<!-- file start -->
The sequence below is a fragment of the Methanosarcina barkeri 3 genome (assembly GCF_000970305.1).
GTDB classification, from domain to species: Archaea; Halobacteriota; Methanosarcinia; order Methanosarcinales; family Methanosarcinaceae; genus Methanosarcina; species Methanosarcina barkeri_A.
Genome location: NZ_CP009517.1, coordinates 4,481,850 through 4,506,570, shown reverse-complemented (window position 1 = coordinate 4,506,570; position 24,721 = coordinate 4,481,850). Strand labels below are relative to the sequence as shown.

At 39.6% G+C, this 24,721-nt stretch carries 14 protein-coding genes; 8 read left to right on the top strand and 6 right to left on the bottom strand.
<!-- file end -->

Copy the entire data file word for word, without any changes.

The sequence below is a fragment of the Methanosarcina barkeri 3 genome (assembly GCF_000970305.1).
GTDB classification, from domain to species: Archaea; Halobacteriota; Methanosarcinia; order Methanosarcinales; family Methanosarcinaceae; genus Methanosarcina; species Methanosarcina barkeri_A.
Genome location: NZ_CP009517.1, coordinates 4,481,850 through 4,506,570, shown reverse-complemented (window position 1 = coordinate 4,506,570; position 24,721 = coordinate 4,481,850). Strand labels below are relative to the sequence as shown.

At 39.6% G+C, this 24,721-nt stretch carries 14 protein-coding genes; 8 read left to right on the top strand and 6 right to left on the bottom strand.